- A Search Past Silence: The Literacy of Young Black Men by David E. Kirkland
. New York, NY : Teachers College Press , 2013 . vii + 187 pp. ISBN 9780807754078 . Paperback.
In US society, young Black men are denied the right to live as humans with potential. Mainstream discourses about Black men focus on what they cannot do, which has led to their living under the gaze of Whiteness and criminalization—leading, ultimately, from schools to prisons. In A Search Past Silence: The Literacy of Young Black Men, David E. Kirkland, a scholar of language and literacy and urban education, moves us with poetic eloquence from looking at young Black men from a deficit perspective to one of profit, articulating the fact that young Black men not only read and write, but also assert their humanity through a variety of literacy practices.
A Search Past Silence is a 4-year critical urban ethnography that examines how 6 young Black men from Lansing, Michigan—Shawn, Derrick, Jose, Tony, Sheldon, and Keith—engage with multiple forms of literacy. Observing them at school, in their hoods, and in their hangout spots, Kirkland collects a host of data to inform his interpretations. He collects school records, hip hop texts, and journals demonstrating how Black men practice literacy in their everyday worlds. Over 16 chapters, Kirkland disrupts the idea that Black men are illiterate. He offers the reader a theory of Black masculine literacy, which he describes as “a potential—complex, social, cultural, historical, and even political—that, like energy, is ever stored in the human bond” (p. xiv). This brief definition of literacy, as a potential, is at the core of the book. Each chapter explains either an event or an insight into the complex, humanistic expressions of Black male literacy and are broken down into themes—including silence, language, and identity—examining literacy and masculinity and how they play out in the lives of these 6 young Black men. Each of these words serves as a metaphor to explain the literacy practices of young Black men, and as a worldview, in addition to shaping the book thematically. [End Page 123]
For example, Sheldon—one of the students who constantly reads—is often teased by his friends about his manhood. He has a different manhood, “one who recognized and voiced his insecurities instead of refusing them, one who took shit from friends and became sad about it” (p. 111). This understanding of manhood is far different from that which is depicted in mainstream society, where Black men are labeled as criminals, as thugs, as non-human, on track to a prison or the grave. There is an urgent need to understand Black boys in and beyond school and Kirkland provides a way to humanize young Black men through their literacy practices and forces us to confront the idea that young Black men—indeed every person—have the potential for literacy.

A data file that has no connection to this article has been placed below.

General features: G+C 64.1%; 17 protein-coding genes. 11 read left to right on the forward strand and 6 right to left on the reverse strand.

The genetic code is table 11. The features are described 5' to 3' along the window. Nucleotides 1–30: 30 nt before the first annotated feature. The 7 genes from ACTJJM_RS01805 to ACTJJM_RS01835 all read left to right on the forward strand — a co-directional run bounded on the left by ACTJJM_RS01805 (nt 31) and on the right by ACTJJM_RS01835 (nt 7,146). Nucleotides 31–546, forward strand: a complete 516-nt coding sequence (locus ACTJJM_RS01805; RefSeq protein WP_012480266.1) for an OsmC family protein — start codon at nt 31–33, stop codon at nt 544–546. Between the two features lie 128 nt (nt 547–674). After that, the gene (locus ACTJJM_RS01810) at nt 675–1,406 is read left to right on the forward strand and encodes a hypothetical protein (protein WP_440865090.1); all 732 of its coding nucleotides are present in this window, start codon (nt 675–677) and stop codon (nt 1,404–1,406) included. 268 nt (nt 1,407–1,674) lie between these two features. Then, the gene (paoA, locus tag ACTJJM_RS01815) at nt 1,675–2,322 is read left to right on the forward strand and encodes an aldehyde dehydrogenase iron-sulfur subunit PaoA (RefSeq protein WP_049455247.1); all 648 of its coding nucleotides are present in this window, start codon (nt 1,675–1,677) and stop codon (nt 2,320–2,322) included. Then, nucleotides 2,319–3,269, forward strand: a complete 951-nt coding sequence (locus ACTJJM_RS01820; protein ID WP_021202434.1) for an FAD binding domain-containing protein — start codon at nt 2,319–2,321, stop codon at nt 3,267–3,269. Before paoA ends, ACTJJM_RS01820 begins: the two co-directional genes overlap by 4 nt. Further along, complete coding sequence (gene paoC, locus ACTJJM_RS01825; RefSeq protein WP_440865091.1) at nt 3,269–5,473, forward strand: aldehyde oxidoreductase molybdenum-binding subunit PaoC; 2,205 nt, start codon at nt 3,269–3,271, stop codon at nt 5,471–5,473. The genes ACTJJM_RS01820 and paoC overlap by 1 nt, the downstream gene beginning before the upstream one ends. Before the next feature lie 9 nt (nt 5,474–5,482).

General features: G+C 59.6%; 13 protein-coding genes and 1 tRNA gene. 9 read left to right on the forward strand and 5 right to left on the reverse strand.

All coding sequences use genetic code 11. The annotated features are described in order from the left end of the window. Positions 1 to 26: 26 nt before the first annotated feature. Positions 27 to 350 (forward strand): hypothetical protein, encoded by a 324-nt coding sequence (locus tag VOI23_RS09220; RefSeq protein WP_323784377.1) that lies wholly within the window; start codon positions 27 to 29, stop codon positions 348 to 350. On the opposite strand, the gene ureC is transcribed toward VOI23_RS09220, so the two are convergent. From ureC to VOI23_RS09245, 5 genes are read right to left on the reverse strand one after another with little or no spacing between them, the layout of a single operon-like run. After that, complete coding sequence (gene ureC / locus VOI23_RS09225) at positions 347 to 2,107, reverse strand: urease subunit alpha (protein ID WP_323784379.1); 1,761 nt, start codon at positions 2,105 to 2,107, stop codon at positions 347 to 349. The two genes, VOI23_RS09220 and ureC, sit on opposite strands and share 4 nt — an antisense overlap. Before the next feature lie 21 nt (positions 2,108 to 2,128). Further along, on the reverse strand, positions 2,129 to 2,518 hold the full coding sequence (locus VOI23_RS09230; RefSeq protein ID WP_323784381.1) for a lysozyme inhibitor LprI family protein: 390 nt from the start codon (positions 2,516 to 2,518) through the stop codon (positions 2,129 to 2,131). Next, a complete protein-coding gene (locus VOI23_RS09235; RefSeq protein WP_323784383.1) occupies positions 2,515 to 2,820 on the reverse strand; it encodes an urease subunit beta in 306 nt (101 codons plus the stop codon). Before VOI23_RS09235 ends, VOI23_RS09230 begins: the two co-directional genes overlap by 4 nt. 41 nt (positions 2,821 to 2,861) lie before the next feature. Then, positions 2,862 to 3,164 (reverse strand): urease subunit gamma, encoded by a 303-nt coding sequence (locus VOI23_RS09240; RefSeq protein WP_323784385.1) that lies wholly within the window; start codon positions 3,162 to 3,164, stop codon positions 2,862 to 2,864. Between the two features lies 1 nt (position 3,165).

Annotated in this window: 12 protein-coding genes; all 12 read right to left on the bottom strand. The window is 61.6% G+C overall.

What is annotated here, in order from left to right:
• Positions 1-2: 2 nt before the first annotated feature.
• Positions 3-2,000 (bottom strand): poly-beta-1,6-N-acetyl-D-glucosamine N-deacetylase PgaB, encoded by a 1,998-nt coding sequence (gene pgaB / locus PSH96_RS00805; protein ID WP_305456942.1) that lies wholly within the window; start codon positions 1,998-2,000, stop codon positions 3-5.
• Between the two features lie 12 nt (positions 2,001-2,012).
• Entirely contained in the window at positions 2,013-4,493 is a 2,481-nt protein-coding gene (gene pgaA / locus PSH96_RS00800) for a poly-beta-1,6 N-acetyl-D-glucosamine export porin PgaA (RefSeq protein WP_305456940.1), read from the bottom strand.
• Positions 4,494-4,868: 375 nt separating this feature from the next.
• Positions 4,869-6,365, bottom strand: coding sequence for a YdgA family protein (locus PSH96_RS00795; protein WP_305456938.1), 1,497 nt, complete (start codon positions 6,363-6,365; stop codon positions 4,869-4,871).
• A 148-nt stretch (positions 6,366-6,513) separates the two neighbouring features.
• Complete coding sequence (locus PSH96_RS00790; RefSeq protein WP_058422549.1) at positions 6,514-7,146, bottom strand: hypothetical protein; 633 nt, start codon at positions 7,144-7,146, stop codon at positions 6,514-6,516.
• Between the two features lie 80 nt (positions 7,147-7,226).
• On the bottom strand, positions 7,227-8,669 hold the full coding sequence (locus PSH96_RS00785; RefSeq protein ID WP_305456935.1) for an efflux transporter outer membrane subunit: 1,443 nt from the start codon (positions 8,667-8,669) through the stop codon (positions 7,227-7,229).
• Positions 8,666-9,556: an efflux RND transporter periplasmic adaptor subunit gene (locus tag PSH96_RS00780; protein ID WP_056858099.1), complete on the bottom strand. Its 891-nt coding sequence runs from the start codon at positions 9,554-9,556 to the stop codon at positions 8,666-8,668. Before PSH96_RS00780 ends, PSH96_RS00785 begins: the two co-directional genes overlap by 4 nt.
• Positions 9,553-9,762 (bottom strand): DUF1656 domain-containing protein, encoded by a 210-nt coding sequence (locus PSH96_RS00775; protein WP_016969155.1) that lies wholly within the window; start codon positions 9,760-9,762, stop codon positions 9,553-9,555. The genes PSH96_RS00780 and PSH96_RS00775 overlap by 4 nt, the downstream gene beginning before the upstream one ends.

Young Black men like Shawn, Derrick, Jose, Sheldon, Tony, and Keith are not disengaged from school; we, as a society, have disengaged them. For educators, teaching literacy to young Black men will require, according to Kirkland, two things. “First it will involve channeling Black male literate potential in classrooms and beyond. It will also involve understanding Black males deeply to acknowledge within pedagogical discourse the meaningful sociologies of Black male literacy practices” (p. xv). The question, then, becomes not ways to improve the test scores of young men or to tell them to change things in their culture; rather, when will we value the lives of young Black men? Though it is tempting to place the young Black men in this study on a pedestal, to bash common core curriculums and standardized tests, and to criticize teachers, A Search Past Silence does not do that. In fact, the book ends with Kirkland visiting Shawn in jail. He does not make these 6 young Black men heroes; he makes them human, still bound up in a cycle of oppression, but, in spite of it all, filled with potential, even while incarcerated.
Silence is the major trope, even a theoretical thread...